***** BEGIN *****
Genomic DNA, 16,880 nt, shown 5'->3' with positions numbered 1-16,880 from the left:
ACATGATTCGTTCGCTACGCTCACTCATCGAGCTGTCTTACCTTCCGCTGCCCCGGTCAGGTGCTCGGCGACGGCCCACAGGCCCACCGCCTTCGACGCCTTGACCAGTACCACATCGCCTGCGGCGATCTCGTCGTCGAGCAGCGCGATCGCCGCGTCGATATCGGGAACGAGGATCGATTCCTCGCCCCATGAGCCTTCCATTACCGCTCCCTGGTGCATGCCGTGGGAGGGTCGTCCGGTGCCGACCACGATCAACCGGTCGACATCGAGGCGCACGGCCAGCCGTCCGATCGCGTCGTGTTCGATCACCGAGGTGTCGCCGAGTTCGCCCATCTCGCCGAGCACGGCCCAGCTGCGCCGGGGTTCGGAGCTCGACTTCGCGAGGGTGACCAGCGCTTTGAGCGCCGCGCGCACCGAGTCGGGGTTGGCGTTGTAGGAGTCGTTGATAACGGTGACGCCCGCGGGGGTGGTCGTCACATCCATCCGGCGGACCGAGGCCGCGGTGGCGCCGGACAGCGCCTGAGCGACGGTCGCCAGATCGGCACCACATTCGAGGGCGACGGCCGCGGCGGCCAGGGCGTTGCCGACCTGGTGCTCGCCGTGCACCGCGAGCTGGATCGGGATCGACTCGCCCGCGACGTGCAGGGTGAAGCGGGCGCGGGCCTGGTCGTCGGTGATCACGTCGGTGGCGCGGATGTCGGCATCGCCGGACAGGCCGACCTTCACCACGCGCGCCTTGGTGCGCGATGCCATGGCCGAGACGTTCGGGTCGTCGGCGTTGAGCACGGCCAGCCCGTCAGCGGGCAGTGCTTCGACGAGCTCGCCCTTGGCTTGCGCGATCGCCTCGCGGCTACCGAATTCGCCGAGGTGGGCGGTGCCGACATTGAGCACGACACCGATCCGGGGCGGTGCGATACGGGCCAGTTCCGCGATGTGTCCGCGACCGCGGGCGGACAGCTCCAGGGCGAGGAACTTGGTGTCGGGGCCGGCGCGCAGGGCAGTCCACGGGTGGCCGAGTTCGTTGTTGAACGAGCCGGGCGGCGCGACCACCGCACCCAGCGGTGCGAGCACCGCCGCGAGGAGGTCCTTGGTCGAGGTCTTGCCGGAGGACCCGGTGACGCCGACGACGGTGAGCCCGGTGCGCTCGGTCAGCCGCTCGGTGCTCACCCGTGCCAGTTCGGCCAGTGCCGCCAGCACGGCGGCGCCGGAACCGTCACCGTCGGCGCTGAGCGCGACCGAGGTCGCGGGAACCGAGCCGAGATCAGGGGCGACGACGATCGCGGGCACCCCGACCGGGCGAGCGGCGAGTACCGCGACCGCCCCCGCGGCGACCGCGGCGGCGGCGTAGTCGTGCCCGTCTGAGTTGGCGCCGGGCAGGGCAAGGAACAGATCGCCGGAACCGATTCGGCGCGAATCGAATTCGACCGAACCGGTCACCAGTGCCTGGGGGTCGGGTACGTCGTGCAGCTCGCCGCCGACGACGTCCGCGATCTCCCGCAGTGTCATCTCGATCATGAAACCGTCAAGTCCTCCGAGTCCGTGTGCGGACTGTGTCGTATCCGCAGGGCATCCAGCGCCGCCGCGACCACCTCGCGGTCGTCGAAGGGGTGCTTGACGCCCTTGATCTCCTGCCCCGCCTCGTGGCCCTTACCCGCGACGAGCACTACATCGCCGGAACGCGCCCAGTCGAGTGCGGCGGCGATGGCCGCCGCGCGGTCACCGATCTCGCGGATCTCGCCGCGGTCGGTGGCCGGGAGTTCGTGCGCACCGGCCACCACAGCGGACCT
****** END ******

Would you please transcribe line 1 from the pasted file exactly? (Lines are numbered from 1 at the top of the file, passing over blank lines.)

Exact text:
Genomic DNA, 16,880 nt, shown 5'->3' with positions numbered 1-16,880 from the left: